similar issues.


There is much for the other countries of the UK to learn from this. While

comparing performance is very difficult, Scotland has had particular

success in some priority areas like reducing the numbers of stillbirths.

Scotland’s system provides possible alternatives for an English system

with a tendency towards too many short-term, top-down initiatives that

often fail to reach the front line. It also provides one possible model for

a Northern Irish NHS yet to have a pervasive commitment to quality

improvement, and a Welsh system described as needing better ways to

hold health boards to account while supporting them in improving care.

Scotland has a longer history of drives towards making different parts of

the health and social care system work together. It has used legislation

to get these efforts underway while recognising that ultimately local

relationships are the deciding factor. There is much for England and Wales

to learn from this.

Research Report, July 2017, Learning from Scotland’s NHS at: https://www.nuffieldtrust.org.uk/files/2017-07/learning-from-scotland-s-nhs-final.pdf


8 thoughts on “What’s happened to the Unionist media’s prophets of doom for Scotland’s NHS this winter?

  1. William Henderson December 1, 2017 / 6:15 pm

    Hello Again, John,

    To paraphrase George Bernard Shaw “God help the English when they don’t have the Scots to do their thinking for them”.


    Liked by 1 person

      • William Henderson December 1, 2017 / 6:34 pm

        The exception which proves the rule???

        Liked by 1 person

    • Alasdair Macdonald December 1, 2017 / 11:09 pm

      Ah, but Glaswegians are dying faster than anyone else – so, good news for BBC Scotland to cheer about, especially since Glasgow is a YES city and it is the lower orders who are turning up their toes quicker than other classes and the lower orders vote YES.

      Apologies …. I am having a Calvinist flashback today, despite having forsaken it around 55 years ago!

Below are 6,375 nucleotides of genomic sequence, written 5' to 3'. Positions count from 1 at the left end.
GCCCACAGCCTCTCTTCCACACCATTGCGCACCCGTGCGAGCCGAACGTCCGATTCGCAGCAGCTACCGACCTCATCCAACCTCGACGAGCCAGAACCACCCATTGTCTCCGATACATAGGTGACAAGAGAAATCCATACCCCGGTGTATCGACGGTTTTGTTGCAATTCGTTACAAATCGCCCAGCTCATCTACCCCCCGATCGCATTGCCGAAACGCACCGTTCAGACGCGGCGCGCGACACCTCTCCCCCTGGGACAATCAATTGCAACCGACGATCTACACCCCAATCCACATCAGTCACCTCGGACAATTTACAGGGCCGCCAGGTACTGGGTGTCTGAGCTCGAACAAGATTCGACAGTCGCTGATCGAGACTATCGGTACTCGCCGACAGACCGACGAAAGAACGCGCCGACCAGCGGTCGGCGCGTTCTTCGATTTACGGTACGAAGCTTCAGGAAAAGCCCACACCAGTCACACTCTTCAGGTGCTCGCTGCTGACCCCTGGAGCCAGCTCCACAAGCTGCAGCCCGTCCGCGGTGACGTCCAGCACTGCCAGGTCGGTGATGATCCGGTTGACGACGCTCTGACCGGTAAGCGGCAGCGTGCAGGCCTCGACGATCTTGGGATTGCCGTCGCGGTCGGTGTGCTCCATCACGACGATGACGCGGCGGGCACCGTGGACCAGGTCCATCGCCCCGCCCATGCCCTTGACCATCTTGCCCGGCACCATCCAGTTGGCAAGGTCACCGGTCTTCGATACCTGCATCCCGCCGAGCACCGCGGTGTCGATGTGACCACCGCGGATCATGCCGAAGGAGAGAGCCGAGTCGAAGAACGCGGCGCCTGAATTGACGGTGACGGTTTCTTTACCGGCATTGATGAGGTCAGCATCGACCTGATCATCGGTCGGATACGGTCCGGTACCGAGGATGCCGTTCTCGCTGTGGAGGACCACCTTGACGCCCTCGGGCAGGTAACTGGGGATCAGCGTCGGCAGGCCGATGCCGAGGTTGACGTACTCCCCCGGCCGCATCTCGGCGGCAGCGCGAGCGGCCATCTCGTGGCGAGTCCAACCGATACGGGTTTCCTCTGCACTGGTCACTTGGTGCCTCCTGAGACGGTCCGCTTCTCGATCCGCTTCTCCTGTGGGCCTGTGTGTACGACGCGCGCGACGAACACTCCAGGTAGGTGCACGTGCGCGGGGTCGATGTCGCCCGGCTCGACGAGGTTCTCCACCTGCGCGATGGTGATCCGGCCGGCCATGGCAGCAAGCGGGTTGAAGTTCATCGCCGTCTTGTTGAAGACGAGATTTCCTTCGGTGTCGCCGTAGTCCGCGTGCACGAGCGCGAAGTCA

• johnrobertson834 December 2, 2017 / 9:05 am

        Though a Calvinist himself, my dad told me a Calvinist joke:
        Fierce minister tells his congregation: ‘I had a dream last night. I dreamt ye were all burning in the fires o hell and ye were moaning an wailing and screaming ‘oh lord we didna ken it would be like this!’. And lord in his infinite wisdom and mercy looked doon upon ye an said ‘weel noo ye ken!’


  2. Ludo Thierry December 1, 2017 / 6:24 pm

    Hi John – can’t see an appropriate thread to add this small snippet so just dropping it in here. Noticed an update from Brig (Stirling Uni student paper) reporting that the mysterious ‘Professor’ Joseph Mifsud is no longer employed by Stirling Uni (see below):

    Trump-Russia academic resigns from Stirling University
    By Craig Munro on November 30, 2017

    Joseph Mifsud, the Maltese academic who was revealed as one of the intermediaries between the Trump campaign and the Russian government during last year’s US presidential election, has resigned from his post at Stirling University.
    Mifsud had been employed full-time as a Professorial Teaching Fellow by the university since May, and part-time in the same position since 2016.
    In a statement, a University of Stirling spokesperson said: “Professor Mifsud is no longer employed by the University following his resignation on 23 November 2017.” His staff page on the university’s website has been deleted.
    The circumstances behind the resignation, which took place over three weeks after Mifsud’s involvement in the Trump-Russia scandal was revealed, are unclear. The university did not state whether Mifsud had been in contact with figures at Stirling during those three weeks.

    One hopes the extraordinarily ell remunerated Principal/Vice – Chancellor Prof. Gerry McCormac is required to do some pretty heavy duty explaining. One doesn’t however hold one’s breath in anticipation.

    (Previously the massively pay-packeted Principal/Vice-Chancellor McCormac of Stirling Uni has managed not to be overly scrutinised regarding: Having a chauffeur driven limo, international flights costing £15,000 over a couple of years, expenses paid whilst attending the north brit Lib. Dem conferences (including £60 for a dinner), and charging expenses for airport parking (what happened to the chauffeur and limo?), a local Burns’ Supper ticket, stationary and ‘Thankyou’ cards to name just a handful of ‘interesting’ items).


  3. caravan113 December 4, 2017 / 10:50 pm

    Hello, hope things going ok. I haven’t heat from your post for some time, however do you manage to access my blog?